Conclusion: Omega-6 fatty acids are either praised or vilified depending on the study which is being discussed. Yet this is due to a semantic matter over the quantity consumed, not the quality of the nutrient. Omega-6 fats are essential to proper biological function, including brain health. One of the most efficient and safest ways to obtain this nutrient is by consuming CLA from grass-fed meat or dairy products.


3) Saturated Fats (from both animal and plant sources)

            Everyone praises the benefits of omega-3 fat consumption. The public opinion is split in regard to omega-6 fatty acids. But when the subject of saturated fat is introduced, in most cases it is almost always vilified in contemporary American education. While a plethora of factors played a role in the public demise of this essential nutrient, the campaign against its good nature was inflamed from one unfortunate situation. During the 1960s, researchers from Harvard were paid an undisclosed amount of money from the sugar industry to incorrectly state that consumption of saturated fat was the main (some say only) contributor to heart disease. The foundation for this claim was based on the work of Ancel Keys. Although Dr. Keys was a brilliant scientist, the study from which he made his conclusion was flawed because he fed saturated fat to vegetarian animal subjects (mostly cows and rabbits) whose physiology could not naturally assimilate saturated fat. Yet by the time this was discovered, the damage had already been done. By the 1970s, it was fashionable to wax vitriolic about saturated fat. And the steak-and-eggs diets of the past decade were replaced with high-sugar, high-carbohydrate ‘health’ food which we still see today. As we sadly see with Hindsight, the obliteration of saturated fat did not end the heart disease epidemic. Instead, heart disease is now the number one killer in our country. And its partner in crime is our rampant obesity epidemic.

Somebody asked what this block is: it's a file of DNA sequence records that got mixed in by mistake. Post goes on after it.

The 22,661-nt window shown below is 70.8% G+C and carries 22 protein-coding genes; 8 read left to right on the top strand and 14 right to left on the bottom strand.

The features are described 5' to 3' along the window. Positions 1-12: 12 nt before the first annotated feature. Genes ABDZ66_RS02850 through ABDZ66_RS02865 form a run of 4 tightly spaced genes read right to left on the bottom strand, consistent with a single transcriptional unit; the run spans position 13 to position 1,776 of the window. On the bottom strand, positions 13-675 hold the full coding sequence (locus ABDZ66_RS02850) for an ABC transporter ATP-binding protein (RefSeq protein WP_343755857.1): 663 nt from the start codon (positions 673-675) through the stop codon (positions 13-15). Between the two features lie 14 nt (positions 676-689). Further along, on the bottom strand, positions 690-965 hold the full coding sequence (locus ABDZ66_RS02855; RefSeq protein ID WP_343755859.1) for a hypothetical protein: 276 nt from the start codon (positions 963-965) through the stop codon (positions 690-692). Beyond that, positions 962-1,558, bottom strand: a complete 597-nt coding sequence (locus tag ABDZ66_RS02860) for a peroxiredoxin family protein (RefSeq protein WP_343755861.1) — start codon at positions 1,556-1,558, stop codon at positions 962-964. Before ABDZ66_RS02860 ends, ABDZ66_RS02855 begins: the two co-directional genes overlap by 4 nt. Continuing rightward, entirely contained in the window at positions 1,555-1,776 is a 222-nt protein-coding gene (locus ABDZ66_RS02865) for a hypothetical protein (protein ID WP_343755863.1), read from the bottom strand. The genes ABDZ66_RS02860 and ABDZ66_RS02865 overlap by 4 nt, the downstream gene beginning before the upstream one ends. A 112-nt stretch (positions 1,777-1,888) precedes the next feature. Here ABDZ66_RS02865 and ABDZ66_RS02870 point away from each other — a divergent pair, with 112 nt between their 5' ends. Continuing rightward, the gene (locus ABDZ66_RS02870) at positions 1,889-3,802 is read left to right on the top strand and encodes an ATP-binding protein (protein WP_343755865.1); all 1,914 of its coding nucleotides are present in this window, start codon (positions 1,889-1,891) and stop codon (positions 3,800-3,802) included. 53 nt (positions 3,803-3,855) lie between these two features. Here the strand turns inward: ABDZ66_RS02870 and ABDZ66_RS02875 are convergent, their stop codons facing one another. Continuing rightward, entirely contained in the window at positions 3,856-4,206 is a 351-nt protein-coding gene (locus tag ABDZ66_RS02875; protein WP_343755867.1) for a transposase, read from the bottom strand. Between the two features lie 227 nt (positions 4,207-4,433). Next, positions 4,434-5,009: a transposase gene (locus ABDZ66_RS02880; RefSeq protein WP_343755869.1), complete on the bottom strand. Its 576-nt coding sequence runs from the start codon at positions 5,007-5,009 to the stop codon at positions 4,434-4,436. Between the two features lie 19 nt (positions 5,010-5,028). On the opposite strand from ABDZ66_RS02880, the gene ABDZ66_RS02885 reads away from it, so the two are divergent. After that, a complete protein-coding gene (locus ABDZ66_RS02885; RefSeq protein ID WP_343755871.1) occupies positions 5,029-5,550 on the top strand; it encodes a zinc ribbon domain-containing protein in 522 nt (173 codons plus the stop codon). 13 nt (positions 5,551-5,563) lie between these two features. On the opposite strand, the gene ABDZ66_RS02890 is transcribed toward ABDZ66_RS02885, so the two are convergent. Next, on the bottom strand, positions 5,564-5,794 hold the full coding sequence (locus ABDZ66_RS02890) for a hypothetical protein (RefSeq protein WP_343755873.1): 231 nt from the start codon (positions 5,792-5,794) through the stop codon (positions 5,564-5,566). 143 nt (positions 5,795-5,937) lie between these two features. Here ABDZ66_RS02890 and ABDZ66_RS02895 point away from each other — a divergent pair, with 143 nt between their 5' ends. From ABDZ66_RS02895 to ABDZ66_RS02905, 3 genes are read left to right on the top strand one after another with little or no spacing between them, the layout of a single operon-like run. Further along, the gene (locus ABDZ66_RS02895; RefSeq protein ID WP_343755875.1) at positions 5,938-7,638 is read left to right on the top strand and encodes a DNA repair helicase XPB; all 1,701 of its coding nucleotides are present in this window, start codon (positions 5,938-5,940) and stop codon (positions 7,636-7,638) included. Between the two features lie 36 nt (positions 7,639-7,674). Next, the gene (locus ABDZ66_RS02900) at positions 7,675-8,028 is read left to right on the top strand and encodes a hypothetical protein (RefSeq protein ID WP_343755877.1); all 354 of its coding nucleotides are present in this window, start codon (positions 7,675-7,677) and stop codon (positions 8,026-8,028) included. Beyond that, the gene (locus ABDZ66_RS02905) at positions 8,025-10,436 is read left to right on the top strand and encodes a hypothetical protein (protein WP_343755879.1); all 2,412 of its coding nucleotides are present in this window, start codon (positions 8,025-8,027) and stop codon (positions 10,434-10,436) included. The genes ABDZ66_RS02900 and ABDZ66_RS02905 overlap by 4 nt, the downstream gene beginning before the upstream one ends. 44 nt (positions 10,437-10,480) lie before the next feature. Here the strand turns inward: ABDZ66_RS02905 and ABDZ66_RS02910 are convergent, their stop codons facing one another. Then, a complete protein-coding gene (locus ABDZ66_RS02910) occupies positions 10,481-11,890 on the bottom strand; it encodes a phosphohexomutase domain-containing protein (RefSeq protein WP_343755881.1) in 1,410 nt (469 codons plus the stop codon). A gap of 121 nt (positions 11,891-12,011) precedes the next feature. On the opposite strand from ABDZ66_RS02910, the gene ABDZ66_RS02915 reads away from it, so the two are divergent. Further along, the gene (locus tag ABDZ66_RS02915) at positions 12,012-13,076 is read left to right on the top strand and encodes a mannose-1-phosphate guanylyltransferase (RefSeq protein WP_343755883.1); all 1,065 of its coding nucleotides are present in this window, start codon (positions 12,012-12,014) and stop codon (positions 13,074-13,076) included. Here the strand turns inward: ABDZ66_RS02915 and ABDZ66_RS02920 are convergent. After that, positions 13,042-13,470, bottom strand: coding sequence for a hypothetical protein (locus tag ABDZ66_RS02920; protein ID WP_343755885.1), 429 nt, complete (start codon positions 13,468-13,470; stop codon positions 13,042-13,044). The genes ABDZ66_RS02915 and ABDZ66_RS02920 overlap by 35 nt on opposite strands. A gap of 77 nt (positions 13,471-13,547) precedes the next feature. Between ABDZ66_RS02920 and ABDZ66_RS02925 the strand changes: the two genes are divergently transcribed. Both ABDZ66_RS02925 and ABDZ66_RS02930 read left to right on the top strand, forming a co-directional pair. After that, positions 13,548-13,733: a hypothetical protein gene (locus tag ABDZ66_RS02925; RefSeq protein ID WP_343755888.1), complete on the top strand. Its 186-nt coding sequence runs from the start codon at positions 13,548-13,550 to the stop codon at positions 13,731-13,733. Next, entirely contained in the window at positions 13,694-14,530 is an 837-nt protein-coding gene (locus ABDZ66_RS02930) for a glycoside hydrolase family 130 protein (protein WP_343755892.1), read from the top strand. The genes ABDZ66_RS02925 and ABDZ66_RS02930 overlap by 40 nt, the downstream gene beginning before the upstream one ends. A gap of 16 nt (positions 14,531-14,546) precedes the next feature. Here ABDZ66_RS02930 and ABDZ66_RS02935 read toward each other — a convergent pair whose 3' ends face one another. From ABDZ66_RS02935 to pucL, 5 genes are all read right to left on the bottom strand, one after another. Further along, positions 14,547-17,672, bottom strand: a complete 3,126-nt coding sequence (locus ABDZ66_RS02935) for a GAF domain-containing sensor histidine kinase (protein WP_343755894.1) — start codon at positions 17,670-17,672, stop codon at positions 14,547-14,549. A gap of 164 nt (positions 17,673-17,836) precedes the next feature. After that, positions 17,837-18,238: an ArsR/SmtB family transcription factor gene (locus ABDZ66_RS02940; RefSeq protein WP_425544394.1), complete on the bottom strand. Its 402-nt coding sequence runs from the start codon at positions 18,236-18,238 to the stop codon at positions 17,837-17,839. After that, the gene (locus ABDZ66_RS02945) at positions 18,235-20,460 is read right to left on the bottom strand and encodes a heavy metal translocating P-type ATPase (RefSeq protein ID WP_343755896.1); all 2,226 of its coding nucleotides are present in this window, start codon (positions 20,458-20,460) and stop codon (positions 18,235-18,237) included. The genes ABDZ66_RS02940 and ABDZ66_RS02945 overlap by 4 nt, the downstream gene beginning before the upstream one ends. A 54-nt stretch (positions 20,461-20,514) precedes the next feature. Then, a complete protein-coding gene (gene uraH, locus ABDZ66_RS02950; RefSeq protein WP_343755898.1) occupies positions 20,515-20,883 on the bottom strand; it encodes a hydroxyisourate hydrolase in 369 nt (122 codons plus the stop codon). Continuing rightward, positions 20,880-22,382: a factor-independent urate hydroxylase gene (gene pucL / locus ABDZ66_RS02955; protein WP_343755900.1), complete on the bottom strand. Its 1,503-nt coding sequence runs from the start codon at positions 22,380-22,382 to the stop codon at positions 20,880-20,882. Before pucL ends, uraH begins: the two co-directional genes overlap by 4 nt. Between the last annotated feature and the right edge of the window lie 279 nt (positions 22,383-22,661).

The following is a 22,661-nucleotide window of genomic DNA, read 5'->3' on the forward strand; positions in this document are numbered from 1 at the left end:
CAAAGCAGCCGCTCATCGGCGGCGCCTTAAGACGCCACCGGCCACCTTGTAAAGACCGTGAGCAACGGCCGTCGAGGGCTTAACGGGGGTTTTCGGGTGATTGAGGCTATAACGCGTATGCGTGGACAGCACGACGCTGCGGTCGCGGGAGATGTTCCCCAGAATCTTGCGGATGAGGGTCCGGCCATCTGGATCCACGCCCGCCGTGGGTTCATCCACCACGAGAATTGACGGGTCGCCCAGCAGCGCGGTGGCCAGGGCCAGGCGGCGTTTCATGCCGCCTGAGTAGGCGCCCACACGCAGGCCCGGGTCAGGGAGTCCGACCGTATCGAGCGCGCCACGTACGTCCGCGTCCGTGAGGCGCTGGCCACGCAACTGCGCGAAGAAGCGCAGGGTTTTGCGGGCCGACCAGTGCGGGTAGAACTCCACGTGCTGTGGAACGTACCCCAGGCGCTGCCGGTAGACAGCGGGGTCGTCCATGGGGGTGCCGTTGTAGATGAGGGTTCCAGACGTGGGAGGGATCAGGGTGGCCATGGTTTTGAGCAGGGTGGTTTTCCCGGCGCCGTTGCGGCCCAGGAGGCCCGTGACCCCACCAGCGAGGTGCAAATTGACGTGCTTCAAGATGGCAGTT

I am not a nutrition expert by any means, and I will end my dietary diatribe about saturated fat with that. But I will leave this list of biological functions which depend on proper saturated fat intake to read at your leisure (2):

  • The human brain is composed mainly from cholesterol and fatty acids. The majority of those fatty acids are saturated. This is because the brain does not have a fuel storage system, yet it still requires a constant source of nutrient-dense, high-quality fuel.
  • Nerve signaling is dependent on the myelin sheaths which surround nerve tissues. This is composed of saturated fat. Everything from metabolic function to brain stem function is dependent on this.
  • The debate on whether the saturated fat layer which covers the heart is protective or harmful is still being argued. But everyone understands that a lack of saturated fat does reduce the amount of protective lipoproteins (against heart disease).
  • Saturated fat shields the liver from the deleterious effects of various medications, drugs, and alcohol.
  • Surfactant, the lining which keeps your lungs moving, is composed of saturated fat.
  • Calcium cannot properly store calcium into bones without proper saturated fat intake.


Conclusion: Sometimes your worst enemy can be your best friend in disguise. Saturated fat is essential and retains an undeserved reputation. Proper intake of saturated fat is necessary for normal brain function, including mental health.


It is a wonderful time to be adrift in this ocean of life. We have the opportunities to travel farther and explore more than we had ever dreamed. But we are currently lost in a sea of information, and we are at a risk of being caught under a wave of depression. Before the storm strikes us, we must examine all possible links to prevent ourselves from sinking. Otherwise, we will all be lost due to an avoidable tragedy. We must work on our strengths, and one of our most probable links at the moment is the potential connection between a responsible intake of fat consumption and a diminishing of depressive symptoms. It is a sink-or-swim moment in the current environment of nutrition erudition. Let’s rise above the false claims and fake medicine, and scientifically demonstrate how we can use what we have to help ourselves develop into fully-interactive members of society.